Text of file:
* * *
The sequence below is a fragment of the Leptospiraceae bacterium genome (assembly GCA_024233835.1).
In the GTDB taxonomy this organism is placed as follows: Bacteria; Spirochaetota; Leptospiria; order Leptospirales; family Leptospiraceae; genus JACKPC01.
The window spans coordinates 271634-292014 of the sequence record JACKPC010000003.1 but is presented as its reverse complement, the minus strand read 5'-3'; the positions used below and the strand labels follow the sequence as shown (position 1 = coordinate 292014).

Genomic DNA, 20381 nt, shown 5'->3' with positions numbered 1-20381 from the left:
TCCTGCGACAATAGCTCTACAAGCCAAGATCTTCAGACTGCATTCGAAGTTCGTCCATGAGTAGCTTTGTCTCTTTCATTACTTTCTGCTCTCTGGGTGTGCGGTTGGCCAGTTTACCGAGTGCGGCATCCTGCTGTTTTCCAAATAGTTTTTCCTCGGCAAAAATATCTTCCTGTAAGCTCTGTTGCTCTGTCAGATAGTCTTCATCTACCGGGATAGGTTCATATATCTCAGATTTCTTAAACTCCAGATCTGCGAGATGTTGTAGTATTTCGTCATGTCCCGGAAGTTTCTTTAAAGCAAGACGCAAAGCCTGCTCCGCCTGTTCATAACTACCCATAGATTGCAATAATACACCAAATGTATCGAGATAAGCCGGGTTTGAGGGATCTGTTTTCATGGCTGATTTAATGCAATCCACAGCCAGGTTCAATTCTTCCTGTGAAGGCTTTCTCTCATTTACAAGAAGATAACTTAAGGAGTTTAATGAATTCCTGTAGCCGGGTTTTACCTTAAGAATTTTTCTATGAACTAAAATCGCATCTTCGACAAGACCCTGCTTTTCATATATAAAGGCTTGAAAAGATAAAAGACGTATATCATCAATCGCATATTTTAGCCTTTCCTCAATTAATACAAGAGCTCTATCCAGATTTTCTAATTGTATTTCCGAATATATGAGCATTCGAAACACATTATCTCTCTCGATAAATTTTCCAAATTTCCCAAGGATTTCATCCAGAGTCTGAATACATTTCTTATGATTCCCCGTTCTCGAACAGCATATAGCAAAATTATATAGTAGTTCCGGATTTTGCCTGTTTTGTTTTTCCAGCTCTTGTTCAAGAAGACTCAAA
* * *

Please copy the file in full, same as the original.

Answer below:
The sequence below is a fragment of the Leptospiraceae bacterium genome (assembly GCA_024233835.1).
In the GTDB taxonomy this organism is placed as follows: Bacteria; Spirochaetota; Leptospiria; order Leptospirales; family Leptospiraceae; genus JACKPC01.
The window spans coordinates 271634-292014 of the sequence record JACKPC010000003.1 but is presented as its reverse complement, the minus strand read 5'-3'; the positions used below and the strand labels follow the sequence as shown (position 1 = coordinate 292014).

Genomic DNA, 20381 nt, shown 5'->3' with positions numbered 1-20381 from the left:
TCCTGCGACAATAGCTCTACAAGCCAAGATCTTCAGACTGCATTCGAAGTTCGTCCATGAGTAGCTTTGTCTCTTTCATTACTTTCTGCTCTCTGGGTGTGCGGTTGGCCAGTTTACCGAGTGCGGCATCCTGCTGTTTTCCAAATAGTTTTTCCTCGGCAAAAATATCTTCCTGTAAGCTCTGTTGCTCTGTCAGATAGTCTTCATCTACCGGGATAGGTTCATATATCTCAGATTTCTTAAACTCCAGATCTGCGAGATGTTGTAGTATTTCGTCATGTCCCGGAAGTTTCTTTAAAGCAAGACGCAAAGCCTGCTCCGCCTGTTCATAACTACCCATAGATTGCAATAATACACCAAATGTATCGAGATAAGCCGGGTTTGAGGGATCTGTTTTCATGGCTGATTTAATGCAATCCACAGCCAGGTTCAATTCTTCCTGTGAAGGCTTTCTCTCATTTACAAGAAGATAACTTAAGGAGTTTAATGAATTCCTGTAGCCGGGTTTTACCTTAAGAATTTTTCTATGAACTAAAATCGCATCTTCGACAAGACCCTGCTTTTCATATATAAAGGCTTGAAAAGATAAAAGACGTATATCATCAATCGCATATTTTAGCCTTTCCTCAATTAATACAAGAGCTCTATCCAGATTTTCTAATTGTATTTCCGAATATATGAGCATTCGAAACACATTATCTCTCTCGATAAATTTTCCAAATTTCCCAAGGATTTCATCCAGAGTCTGAATACATTTCTTATGATTCCCCGTTCTCGAACAGCATATAGCAAAATTATATAGTAGTTCCGGATTTTGCCTGTTTTGTTTTTCCAGCTCTTGTTCAAGAAGACTCAAA